How the cars are meticulously crafted in the UK
No longer is it simply a case of expensive means deluxe. Time, authenticity, adaptability, rarity and a compelling narrative are key to driving the success stories of 21st century brands. This is especially true in the automotive industry, where the 115-year-old British car maker Rolls-Royce is proving that even with its sense of unmistakable classicism, majesty and stateliness, it is now successfully broadening its customer base.
Since 2010, the average age of the Rolls-Royce customer has dropped 23 per cent from 56 years old to 43. The brand has long been a national byword for excellence – but you need more than history to sell to today’s generation of young, self-confident entrepreneurs. A new range of cars certainly helps, with the Dawn convertible, Wraith coupé, and the Cullinan, the brand’s first SUV, among them.
Rolls-Royce CEO Torsten Müller-Ötvös says: “Luxury is no longer an urban concept. More and more, it is about embracing and experiencing the wider world. Our customers are extraordinary people who live extraordinary lives. They are smart entrepreneurs, clever business people and connoisseurs of taste; and they are looking for deeper, more meaningful experiences with their brands of choice.
“When it comes to luxury goods, they want items that tell their own personal story. We encourage our customers to come to the company’s headquarters in Goodwood and sit with our designers, craftspeople and engineers to create their own personal Rolls-Royce. In doing so, they have not shopped, they have commissioned.”
Visiting the Rolls-Royce factory in Goodwood, tucked away in the glorious surrounds of the Sussex countryside in the UK, there is no better example to demonstrate this new transitional taste for the younger buyer. With an appreciation for art, design and attention to detail, a visit to the building designed by architect Nicholas Grimshaw provides us with a rewarding glimpse into the meticulous process of creating one of the world’s most expensive automobiles.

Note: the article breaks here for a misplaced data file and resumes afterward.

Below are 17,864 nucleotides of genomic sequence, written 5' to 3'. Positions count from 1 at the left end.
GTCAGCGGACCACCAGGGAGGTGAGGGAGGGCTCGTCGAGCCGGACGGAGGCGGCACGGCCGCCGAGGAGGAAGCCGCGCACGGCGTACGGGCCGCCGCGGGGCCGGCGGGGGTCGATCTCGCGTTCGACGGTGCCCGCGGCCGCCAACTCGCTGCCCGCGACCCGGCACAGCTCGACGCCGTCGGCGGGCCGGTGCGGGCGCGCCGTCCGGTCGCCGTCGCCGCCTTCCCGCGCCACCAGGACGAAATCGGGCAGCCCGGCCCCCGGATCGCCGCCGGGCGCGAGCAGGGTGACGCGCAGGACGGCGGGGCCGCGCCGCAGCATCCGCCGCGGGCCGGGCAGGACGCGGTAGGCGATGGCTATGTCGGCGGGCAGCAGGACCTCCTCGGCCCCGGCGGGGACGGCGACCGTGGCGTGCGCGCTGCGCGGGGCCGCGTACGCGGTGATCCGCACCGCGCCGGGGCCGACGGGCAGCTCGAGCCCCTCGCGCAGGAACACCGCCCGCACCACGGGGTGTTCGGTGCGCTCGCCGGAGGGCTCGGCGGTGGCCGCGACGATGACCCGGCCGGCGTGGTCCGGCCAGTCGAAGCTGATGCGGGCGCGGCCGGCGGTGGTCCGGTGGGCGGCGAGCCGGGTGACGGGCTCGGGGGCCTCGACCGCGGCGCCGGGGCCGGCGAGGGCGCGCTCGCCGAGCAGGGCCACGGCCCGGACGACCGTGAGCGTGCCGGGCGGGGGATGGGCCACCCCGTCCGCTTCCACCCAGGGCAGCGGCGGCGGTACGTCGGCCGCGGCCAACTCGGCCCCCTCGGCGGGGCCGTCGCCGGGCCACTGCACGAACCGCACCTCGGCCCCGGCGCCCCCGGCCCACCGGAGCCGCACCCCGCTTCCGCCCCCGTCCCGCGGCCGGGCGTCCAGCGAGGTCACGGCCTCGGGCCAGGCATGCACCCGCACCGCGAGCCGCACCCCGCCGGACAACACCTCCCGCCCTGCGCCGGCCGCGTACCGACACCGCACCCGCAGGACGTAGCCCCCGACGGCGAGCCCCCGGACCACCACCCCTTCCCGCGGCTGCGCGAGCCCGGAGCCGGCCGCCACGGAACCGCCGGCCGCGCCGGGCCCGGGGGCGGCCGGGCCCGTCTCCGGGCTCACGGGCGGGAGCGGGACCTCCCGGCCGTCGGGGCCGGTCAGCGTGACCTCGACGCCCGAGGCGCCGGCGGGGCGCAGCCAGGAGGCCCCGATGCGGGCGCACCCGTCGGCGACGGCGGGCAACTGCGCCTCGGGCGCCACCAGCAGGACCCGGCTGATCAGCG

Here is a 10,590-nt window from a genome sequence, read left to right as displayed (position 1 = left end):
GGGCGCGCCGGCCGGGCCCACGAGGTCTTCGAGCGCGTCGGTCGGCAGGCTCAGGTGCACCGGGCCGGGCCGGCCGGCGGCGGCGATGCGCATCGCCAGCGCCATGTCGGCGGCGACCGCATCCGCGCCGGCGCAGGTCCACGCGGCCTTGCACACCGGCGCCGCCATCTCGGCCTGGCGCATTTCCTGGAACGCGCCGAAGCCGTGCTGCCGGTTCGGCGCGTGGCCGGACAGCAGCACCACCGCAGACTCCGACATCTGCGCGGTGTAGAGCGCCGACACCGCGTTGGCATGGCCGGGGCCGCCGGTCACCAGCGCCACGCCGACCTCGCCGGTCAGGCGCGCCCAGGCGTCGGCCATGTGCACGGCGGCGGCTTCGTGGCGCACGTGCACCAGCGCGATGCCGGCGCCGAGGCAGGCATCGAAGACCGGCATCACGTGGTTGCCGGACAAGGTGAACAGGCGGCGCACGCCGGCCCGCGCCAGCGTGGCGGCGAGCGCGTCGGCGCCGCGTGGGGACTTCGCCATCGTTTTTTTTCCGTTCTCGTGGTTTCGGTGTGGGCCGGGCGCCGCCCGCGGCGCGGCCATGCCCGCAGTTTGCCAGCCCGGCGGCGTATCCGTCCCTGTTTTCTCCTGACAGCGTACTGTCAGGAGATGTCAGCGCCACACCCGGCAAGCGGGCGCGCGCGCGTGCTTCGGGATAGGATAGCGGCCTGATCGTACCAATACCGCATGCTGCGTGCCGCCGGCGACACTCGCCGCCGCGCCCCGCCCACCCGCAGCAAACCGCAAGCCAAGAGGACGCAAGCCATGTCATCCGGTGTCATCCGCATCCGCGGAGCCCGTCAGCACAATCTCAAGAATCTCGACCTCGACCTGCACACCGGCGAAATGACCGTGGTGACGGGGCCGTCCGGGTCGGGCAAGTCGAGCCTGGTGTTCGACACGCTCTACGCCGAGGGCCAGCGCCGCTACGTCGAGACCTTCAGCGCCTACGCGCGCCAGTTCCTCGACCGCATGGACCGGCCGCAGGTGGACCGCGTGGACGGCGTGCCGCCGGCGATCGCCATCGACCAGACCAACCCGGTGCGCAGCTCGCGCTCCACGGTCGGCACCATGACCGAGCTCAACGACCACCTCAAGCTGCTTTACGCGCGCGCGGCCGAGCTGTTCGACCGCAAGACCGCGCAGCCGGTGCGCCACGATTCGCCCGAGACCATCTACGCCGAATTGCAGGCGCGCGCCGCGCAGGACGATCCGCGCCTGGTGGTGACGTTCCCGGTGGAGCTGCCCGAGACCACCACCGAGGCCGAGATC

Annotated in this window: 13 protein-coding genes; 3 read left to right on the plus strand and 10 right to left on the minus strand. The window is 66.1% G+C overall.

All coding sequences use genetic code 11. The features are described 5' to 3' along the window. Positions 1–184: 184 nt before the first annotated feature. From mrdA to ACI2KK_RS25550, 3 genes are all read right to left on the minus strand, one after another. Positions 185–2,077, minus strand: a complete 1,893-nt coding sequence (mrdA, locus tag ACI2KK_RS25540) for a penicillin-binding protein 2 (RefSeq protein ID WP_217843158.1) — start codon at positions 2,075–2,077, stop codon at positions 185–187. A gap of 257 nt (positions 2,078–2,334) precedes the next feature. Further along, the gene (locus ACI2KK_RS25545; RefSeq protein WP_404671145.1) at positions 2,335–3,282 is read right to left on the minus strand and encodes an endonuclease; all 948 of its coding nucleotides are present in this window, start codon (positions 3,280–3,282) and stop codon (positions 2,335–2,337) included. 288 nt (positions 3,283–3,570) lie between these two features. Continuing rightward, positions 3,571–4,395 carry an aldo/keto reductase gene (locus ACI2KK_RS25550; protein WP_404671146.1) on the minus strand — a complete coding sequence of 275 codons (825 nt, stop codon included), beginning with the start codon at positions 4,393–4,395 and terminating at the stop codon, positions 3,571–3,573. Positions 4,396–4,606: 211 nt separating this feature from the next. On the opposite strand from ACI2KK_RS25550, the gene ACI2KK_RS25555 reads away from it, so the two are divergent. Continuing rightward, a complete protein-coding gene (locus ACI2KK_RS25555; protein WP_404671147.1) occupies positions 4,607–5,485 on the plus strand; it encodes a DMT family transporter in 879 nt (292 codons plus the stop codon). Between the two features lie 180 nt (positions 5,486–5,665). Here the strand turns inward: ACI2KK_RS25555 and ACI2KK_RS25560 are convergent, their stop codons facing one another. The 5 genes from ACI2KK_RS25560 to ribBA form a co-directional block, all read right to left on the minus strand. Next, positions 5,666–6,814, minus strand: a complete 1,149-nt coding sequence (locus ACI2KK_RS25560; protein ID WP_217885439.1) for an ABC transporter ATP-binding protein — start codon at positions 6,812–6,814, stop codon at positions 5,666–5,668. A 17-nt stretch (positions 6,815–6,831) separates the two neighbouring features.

Set amongst perfectly-manicured lawns and strictly-trimmed trees and shrubs, the custom-built cedar-clad factory is a must for anyone who seeks to understand the very highest levels of craftsmanship, refinement and success. You enter a different world of car manufacturing – in the absence of automated production lines, building on a large scale, experienced artisans who are trained for a specific task have a dedicated timeframe, where the emphasis is on precision and perfection, rather than quantity. Specialist leather, stacks of delicate thin wood veneers and an array of colours are key highlights of the tour.
This idea of “commissioning,” as Müller-Ötvös describes it, is complemented by cutting-edge marketing ideas, intended to appeal to a younger crowd. Recently, Rolls-Royce enlisted the help of acclaimed British photographer and filmmaker Rankin for a promotional creative campaign, starring Game of Thrones actress Gwendoline Christie. Then in 2017, Mercury Music Prize winner Skepta turned a brand-new Rolls-Royce Phantom into a rolling recording studio, demoing the track ‘Skepta RR’ after making a beat and vocals all from the back seat. “I stepped in the car and there was no need to think,” said Skepta. “It was like sitting in first class on a plane, minus the noise. Comfortable and silent, a perfect space to make music.”